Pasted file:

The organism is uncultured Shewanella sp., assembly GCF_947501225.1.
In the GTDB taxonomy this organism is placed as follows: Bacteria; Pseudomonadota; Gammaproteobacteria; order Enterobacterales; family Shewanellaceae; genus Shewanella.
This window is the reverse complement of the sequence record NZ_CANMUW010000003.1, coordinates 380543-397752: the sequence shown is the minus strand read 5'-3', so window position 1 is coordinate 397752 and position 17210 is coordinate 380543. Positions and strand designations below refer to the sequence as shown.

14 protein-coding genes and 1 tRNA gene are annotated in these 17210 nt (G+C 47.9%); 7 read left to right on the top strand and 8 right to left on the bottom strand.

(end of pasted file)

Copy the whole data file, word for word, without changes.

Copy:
The organism is uncultured Shewanella sp., assembly GCF_947501225.1.
In the GTDB taxonomy this organism is placed as follows: Bacteria; Pseudomonadota; Gammaproteobacteria; order Enterobacterales; family Shewanellaceae; genus Shewanella.
This window is the reverse complement of the sequence record NZ_CANMUW010000003.1, coordinates 380543-397752: the sequence shown is the minus strand read 5'-3', so window position 1 is coordinate 397752 and position 17210 is coordinate 380543. Positions and strand designations below refer to the sequence as shown.

14 protein-coding genes and 1 tRNA gene are annotated in these 17210 nt (G+C 47.9%); 7 read left to right on the top strand and 8 right to left on the bottom strand.